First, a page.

The Legend of Zelda: Ocarina of Time Screenshot

IT'S ALL TRUE! EVERYTHING DALE SAYS IS TRUE! In fact, everything you've heard or read from critics, gamers, magazines, web sites, television, family, and friends is true. This is the game of the century and who am I to disagree? After all, I'm one of the converted. Nothing I say or do will have any significant impact on your feelings toward the game or its historical precedence, but nonetheless, I will throw in my two cents and let it float out into the endless sea of cosmic thought that already surrounds this legendary game.

First, my one and only complaint. I spent many days and nights traveling through Hyrule; experiencing all the pleasures, adventure, awe, and wonders it provided. But as I neared the end of the game and sensed it would all be over soon, I lost the motivation to continue. To this day, my golden cartridge sits on my shelf, unfinished. Why, you ask? I spent many a night pondering this question myself and the best response I've come up with came as I was writing this very review. Perhaps in my mind, the perfect game is endless and by not completing the circle, Ocarina of Time will forever remain perfect to me or at least until the day I decide to end it.

Secondly, I felt the story was greatly underrated, especially by the RPG-centric crowd. While I found the story to be simplistically sweet, it was still emotionally genuine (especially Link's relationship with Saria). There's something so basic yet so vital. Even Final Fantasy VII and all its cliched epic glory could only muster up a few ounces of truly emotional content. It's a kind of magic that can't be replicated or manufactured and only through true heart and soul can it flourish. All credit must go to Miyamoto for being able to instill this kind of love in Ocarina of Time. Rating: 10 out of 10.

Chi Kong Lui

Chi Kong Lui

In the 1980s, Chi grew up in small town on the outskirts of New York City called Jackson Heights. Latino actor, John Leguizamo referred to the town as the "melting pot of the world," and while living there, Chi was exposed to many diverse cultures, as well as a bevy of arcade classics such as Pac-Man, Space Ace, Space Harrier and Double Dragon. Chi's love of videogames only seemed to grow as his parents finally caved and bought him an 8-bit Nintendo Entertainment System (after being the only kid in the block without one). In the 1990s, Chi finagled his way into the prestigious Fiorello H. LaGuardia High School for the Performing Arts.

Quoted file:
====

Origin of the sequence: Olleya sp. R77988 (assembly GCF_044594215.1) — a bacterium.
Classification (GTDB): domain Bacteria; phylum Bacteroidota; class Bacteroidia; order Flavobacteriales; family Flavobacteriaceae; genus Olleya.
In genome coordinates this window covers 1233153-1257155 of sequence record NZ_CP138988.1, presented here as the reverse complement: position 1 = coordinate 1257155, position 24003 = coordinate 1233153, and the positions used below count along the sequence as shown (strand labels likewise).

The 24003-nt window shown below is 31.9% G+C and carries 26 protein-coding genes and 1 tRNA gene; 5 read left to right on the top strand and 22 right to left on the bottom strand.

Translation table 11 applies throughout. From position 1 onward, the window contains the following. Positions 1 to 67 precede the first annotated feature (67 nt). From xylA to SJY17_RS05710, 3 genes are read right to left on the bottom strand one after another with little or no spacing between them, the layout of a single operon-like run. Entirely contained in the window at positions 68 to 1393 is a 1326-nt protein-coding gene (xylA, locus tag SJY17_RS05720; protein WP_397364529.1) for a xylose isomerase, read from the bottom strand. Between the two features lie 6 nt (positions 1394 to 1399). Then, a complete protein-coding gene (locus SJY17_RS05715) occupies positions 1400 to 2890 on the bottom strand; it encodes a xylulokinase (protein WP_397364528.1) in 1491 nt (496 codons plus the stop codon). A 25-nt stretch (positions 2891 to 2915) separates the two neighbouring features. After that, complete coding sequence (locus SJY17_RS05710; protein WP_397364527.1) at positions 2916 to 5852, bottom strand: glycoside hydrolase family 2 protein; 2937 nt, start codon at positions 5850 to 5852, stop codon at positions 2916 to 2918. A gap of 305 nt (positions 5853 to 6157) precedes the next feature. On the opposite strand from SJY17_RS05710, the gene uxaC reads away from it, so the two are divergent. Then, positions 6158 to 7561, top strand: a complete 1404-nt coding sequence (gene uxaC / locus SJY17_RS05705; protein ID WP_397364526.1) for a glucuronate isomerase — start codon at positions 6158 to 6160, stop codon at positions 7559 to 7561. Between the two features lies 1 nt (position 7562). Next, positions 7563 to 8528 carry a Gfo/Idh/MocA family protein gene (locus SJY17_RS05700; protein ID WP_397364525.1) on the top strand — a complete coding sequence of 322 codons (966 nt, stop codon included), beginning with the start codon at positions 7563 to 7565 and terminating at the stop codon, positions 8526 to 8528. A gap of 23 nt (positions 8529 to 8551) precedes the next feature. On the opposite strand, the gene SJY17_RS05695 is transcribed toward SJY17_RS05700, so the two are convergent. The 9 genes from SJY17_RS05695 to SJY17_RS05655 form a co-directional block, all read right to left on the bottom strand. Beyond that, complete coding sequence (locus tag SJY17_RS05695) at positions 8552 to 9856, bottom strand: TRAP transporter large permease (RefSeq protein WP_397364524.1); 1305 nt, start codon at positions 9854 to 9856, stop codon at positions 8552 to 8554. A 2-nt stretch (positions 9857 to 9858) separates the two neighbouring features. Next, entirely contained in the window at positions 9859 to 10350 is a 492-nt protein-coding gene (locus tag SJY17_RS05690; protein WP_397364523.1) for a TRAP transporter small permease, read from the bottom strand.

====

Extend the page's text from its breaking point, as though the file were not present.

Somewhere between all the gaming, Chi some how managed to finish high school and get into the New York Institute of Technology. At the same time, Chi also interned at Virtual Frontiers, an Internet software consultancy where he learned the ways of HTML. Soon after acquiring his BFA, Chi went on to become the lead Web designer of the Anti-Defamation League. During his tenure there, Chi was instrumental in redesigning and relaunching the non-profit organization's Web site.

Today, Chi is the webmaster of the American Red Cross in Greater New York and somehow managed to work through the tragic events of September 11th without losing his sanity. Chi considers his life's work and continues to be amazed that the web site is still standing after the recent dotcom fallout. It is his dream that will accomplish two things: 1) Redefine the grammar of videogames much the same way French film critic Andre Bazin did for the art of cinema and 2) bring game criticism to the forefront of mainstream culture much the same way Siskel & Ebert did for film criticism.
Chi Kong Lui
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